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Logo of bmjcrInstructions for authorsCurrent ToCBMJ Case Reports
 
BMJ Case Rep. 2010; 2010: bcr05.2009.1920.
Published online Jan 13, 2010. doi:  10.1136/bcr.05.2009.1920
PMCID: PMC3029456
Reminder of important clinical lesson
Chemotherapy induced Hyponatraemia
Kheng-Wei Yeoh,1 Philip Camilleri,2 and Kinnari Patel1
1Oxford Radcliffe Hospital, Oncology, Churchill Site, Old Road, Oxford OX3 7LJ, UK
2Northampton General Hospital, Oncology, Cliftonville, Northampton NN1 5BD, UK
Kheng-Wei Yeoh, kwyeoh/at/doctors.org.uk
Abstract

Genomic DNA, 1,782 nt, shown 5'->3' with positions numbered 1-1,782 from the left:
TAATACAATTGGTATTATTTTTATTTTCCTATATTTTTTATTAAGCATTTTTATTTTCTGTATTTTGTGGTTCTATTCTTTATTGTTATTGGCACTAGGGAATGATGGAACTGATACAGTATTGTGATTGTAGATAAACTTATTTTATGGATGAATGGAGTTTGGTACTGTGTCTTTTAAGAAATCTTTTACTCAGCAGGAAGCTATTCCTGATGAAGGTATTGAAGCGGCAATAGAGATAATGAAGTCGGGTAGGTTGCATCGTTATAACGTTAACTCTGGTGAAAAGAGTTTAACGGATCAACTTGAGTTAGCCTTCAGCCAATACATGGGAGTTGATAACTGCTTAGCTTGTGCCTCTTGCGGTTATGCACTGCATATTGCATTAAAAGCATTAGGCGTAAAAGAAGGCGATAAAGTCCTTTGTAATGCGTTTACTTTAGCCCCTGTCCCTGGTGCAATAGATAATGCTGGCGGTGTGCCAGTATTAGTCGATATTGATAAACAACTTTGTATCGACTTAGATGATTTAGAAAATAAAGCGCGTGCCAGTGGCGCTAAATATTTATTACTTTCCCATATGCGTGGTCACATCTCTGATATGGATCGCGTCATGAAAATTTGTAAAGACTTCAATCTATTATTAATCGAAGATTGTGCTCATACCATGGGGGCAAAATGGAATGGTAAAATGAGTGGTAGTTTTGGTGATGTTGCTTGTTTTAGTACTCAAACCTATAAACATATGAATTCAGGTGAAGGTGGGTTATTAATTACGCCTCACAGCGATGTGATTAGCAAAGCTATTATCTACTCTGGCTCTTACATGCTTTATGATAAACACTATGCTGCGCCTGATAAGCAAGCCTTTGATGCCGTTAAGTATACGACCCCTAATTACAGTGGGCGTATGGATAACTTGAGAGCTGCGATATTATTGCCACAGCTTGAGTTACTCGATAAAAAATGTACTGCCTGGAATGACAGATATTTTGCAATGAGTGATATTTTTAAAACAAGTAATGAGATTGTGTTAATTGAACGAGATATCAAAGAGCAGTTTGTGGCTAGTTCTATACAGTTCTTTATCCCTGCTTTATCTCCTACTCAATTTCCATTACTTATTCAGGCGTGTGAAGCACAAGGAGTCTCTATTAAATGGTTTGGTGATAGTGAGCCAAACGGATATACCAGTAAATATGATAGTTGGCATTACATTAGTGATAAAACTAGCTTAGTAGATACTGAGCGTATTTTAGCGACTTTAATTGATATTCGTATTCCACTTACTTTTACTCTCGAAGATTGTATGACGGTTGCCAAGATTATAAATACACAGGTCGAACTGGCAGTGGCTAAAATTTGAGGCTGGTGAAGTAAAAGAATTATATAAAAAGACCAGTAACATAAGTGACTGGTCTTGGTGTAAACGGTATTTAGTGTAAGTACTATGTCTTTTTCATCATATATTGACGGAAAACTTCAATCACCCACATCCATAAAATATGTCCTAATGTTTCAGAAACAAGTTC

We present a case report of chemotherapy induced renal salt wasting syndrome (RSWS) that was initially diagnosed and managed as syndrome of inappropriate secretion of antidiuretic hormone (SIADH), based on osmolality values as well as hydration status. The patient was receiving chemotherapy for metastatic testicular cancer. Progressive deterioration of electrolyte balance prompted the diagnosis of RSWS. This was confirmed by a high urinary sodium concentration, a simple but important investigation which is rarely requested in the initial investigation of hyponatraemia. Urine sodium concentration is high in RSWS but normal in SIADH. With chemotherapy playing such an important role in cancer management, the correct diagnosis of hyponatraemia in an oncology patient is vital in order to allow appropriate management. Although the distinctions between SIADH and RSWS can be very subtle, the management of these two distinct clinical situations is very different—namely, fluid restriction versus salt replacement.
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